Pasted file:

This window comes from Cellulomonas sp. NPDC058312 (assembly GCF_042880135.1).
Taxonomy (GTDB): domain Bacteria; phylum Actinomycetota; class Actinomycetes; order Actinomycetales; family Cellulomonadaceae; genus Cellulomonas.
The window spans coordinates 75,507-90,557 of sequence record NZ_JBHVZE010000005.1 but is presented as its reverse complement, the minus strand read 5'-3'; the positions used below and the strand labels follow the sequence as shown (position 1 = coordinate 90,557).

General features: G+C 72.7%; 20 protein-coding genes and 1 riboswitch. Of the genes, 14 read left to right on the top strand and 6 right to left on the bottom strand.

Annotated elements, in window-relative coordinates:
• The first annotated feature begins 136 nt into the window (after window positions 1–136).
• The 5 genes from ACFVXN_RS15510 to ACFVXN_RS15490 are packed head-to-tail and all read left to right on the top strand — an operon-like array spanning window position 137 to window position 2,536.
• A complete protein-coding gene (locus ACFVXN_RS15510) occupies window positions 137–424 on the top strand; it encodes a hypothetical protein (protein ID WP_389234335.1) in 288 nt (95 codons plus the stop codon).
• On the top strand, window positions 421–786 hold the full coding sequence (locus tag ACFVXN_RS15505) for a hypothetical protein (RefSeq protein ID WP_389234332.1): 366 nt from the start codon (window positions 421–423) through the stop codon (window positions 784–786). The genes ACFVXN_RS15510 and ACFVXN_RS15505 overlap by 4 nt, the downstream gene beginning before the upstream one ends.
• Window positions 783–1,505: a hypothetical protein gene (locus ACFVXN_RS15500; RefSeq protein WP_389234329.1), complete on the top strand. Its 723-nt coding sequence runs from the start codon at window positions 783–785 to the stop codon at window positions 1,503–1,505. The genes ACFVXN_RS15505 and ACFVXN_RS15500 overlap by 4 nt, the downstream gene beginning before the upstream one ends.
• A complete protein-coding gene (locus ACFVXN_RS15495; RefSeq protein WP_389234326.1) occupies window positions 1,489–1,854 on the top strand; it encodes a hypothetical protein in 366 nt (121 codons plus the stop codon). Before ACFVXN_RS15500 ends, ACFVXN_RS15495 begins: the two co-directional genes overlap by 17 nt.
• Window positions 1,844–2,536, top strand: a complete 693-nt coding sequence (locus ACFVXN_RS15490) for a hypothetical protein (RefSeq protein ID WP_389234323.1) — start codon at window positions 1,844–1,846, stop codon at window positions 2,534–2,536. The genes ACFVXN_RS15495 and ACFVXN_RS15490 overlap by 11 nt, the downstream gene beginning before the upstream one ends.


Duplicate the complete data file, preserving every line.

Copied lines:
This window comes from Cellulomonas sp. NPDC058312 (assembly GCF_042880135.1).
Taxonomy (GTDB): domain Bacteria; phylum Actinomycetota; class Actinomycetes; order Actinomycetales; family Cellulomonadaceae; genus Cellulomonas.
The window spans coordinates 75,507-90,557 of sequence record NZ_JBHVZE010000005.1 but is presented as its reverse complement, the minus strand read 5'-3'; the positions used below and the strand labels follow the sequence as shown (position 1 = coordinate 90,557).

General features: G+C 72.7%; 20 protein-coding genes and 1 riboswitch. Of the genes, 14 read left to right on the top strand and 6 right to left on the bottom strand.

Annotated elements, in window-relative coordinates:
• The first annotated feature begins 136 nt into the window (after window positions 1–136).
• The 5 genes from ACFVXN_RS15510 to ACFVXN_RS15490 are packed head-to-tail and all read left to right on the top strand — an operon-like array spanning window position 137 to window position 2,536.
• A complete protein-coding gene (locus ACFVXN_RS15510) occupies window positions 137–424 on the top strand; it encodes a hypothetical protein (protein ID WP_389234335.1) in 288 nt (95 codons plus the stop codon).
• On the top strand, window positions 421–786 hold the full coding sequence (locus tag ACFVXN_RS15505) for a hypothetical protein (RefSeq protein ID WP_389234332.1): 366 nt from the start codon (window positions 421–423) through the stop codon (window positions 784–786). The genes ACFVXN_RS15510 and ACFVXN_RS15505 overlap by 4 nt, the downstream gene beginning before the upstream one ends.
• Window positions 783–1,505: a hypothetical protein gene (locus ACFVXN_RS15500; RefSeq protein WP_389234329.1), complete on the top strand. Its 723-nt coding sequence runs from the start codon at window positions 783–785 to the stop codon at window positions 1,503–1,505. The genes ACFVXN_RS15505 and ACFVXN_RS15500 overlap by 4 nt, the downstream gene beginning before the upstream one ends.
• A complete protein-coding gene (locus ACFVXN_RS15495; RefSeq protein WP_389234326.1) occupies window positions 1,489–1,854 on the top strand; it encodes a hypothetical protein in 366 nt (121 codons plus the stop codon). Before ACFVXN_RS15500 ends, ACFVXN_RS15495 begins: the two co-directional genes overlap by 17 nt.
• Window positions 1,844–2,536, top strand: a complete 693-nt coding sequence (locus ACFVXN_RS15490) for a hypothetical protein (RefSeq protein ID WP_389234323.1) — start codon at window positions 1,844–1,846, stop codon at window positions 2,534–2,536. The genes ACFVXN_RS15495 and ACFVXN_RS15490 overlap by 11 nt, the downstream gene beginning before the upstream one ends.